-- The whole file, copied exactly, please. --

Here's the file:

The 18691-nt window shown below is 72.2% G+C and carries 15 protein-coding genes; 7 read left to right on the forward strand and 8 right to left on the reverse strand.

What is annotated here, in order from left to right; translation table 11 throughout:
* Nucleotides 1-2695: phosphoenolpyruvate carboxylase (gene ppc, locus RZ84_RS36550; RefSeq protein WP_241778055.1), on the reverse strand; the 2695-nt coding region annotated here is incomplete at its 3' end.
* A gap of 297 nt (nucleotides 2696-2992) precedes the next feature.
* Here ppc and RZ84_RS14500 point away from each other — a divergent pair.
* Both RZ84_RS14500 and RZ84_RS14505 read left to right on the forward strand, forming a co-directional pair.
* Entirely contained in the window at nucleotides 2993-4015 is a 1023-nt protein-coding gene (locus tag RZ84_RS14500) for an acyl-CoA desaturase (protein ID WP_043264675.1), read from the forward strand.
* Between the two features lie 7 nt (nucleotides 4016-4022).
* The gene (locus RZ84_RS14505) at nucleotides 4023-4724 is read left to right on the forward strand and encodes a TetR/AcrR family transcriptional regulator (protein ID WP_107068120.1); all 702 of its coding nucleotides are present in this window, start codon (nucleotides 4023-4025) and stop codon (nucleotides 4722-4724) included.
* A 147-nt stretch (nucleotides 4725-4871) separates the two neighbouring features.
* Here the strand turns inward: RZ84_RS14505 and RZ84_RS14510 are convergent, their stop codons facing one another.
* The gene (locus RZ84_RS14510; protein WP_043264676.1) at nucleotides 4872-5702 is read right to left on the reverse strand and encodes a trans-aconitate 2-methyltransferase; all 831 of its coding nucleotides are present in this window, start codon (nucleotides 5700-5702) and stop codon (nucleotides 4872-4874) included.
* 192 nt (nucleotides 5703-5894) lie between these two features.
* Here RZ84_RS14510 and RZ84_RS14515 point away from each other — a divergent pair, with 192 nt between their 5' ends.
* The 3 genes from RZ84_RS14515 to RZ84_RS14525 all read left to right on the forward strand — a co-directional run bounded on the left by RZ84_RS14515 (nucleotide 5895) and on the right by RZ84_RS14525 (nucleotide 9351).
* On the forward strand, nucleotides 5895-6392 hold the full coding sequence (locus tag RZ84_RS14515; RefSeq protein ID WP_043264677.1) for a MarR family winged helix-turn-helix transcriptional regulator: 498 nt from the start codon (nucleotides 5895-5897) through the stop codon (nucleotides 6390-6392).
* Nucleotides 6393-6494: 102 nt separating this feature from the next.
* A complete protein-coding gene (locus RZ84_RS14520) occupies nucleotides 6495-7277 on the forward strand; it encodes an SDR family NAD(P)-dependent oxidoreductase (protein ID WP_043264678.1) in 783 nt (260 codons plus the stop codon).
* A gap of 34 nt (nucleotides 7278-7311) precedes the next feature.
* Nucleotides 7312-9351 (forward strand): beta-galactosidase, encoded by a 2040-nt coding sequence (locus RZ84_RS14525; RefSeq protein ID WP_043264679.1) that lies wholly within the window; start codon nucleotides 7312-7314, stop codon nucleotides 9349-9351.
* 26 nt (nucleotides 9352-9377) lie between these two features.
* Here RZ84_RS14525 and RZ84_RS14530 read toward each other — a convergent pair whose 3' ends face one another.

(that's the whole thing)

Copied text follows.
The 18691-nt window shown below is 72.2% G+C and carries 15 protein-coding genes; 7 read left to right on the forward strand and 8 right to left on the reverse strand.

What is annotated here, in order from left to right; translation table 11 throughout:
* Nucleotides 1-2695: phosphoenolpyruvate carboxylase (gene ppc, locus RZ84_RS36550; RefSeq protein WP_241778055.1), on the reverse strand; the 2695-nt coding region annotated here is incomplete at its 3' end.
* A gap of 297 nt (nucleotides 2696-2992) precedes the next feature.
* Here ppc and RZ84_RS14500 point away from each other — a divergent pair.
* Both RZ84_RS14500 and RZ84_RS14505 read left to right on the forward strand, forming a co-directional pair.
* Entirely contained in the window at nucleotides 2993-4015 is a 1023-nt protein-coding gene (locus tag RZ84_RS14500) for an acyl-CoA desaturase (protein ID WP_043264675.1), read from the forward strand.
* Between the two features lie 7 nt (nucleotides 4016-4022).
* The gene (locus RZ84_RS14505) at nucleotides 4023-4724 is read left to right on the forward strand and encodes a TetR/AcrR family transcriptional regulator (protein ID WP_107068120.1); all 702 of its coding nucleotides are present in this window, start codon (nucleotides 4023-4025) and stop codon (nucleotides 4722-4724) included.
* A 147-nt stretch (nucleotides 4725-4871) separates the two neighbouring features.
* Here the strand turns inward: RZ84_RS14505 and RZ84_RS14510 are convergent, their stop codons facing one another.
* The gene (locus RZ84_RS14510; protein WP_043264676.1) at nucleotides 4872-5702 is read right to left on the reverse strand and encodes a trans-aconitate 2-methyltransferase; all 831 of its coding nucleotides are present in this window, start codon (nucleotides 5700-5702) and stop codon (nucleotides 4872-4874) included.
* 192 nt (nucleotides 5703-5894) lie between these two features.
* Here RZ84_RS14510 and RZ84_RS14515 point away from each other — a divergent pair, with 192 nt between their 5' ends.
* The 3 genes from RZ84_RS14515 to RZ84_RS14525 all read left to right on the forward strand — a co-directional run bounded on the left by RZ84_RS14515 (nucleotide 5895) and on the right by RZ84_RS14525 (nucleotide 9351).
* On the forward strand, nucleotides 5895-6392 hold the full coding sequence (locus tag RZ84_RS14515; RefSeq protein ID WP_043264677.1) for a MarR family winged helix-turn-helix transcriptional regulator: 498 nt from the start codon (nucleotides 5895-5897) through the stop codon (nucleotides 6390-6392).
* Nucleotides 6393-6494: 102 nt separating this feature from the next.
* A complete protein-coding gene (locus RZ84_RS14520) occupies nucleotides 6495-7277 on the forward strand; it encodes an SDR family NAD(P)-dependent oxidoreductase (protein ID WP_043264678.1) in 783 nt (260 codons plus the stop codon).
* A gap of 34 nt (nucleotides 7278-7311) precedes the next feature.
* Nucleotides 7312-9351 (forward strand): beta-galactosidase, encoded by a 2040-nt coding sequence (locus RZ84_RS14525; RefSeq protein ID WP_043264679.1) that lies wholly within the window; start codon nucleotides 7312-7314, stop codon nucleotides 9349-9351.
* 26 nt (nucleotides 9352-9377) lie between these two features.
* Here RZ84_RS14525 and RZ84_RS14530 read toward each other — a convergent pair whose 3' ends face one another.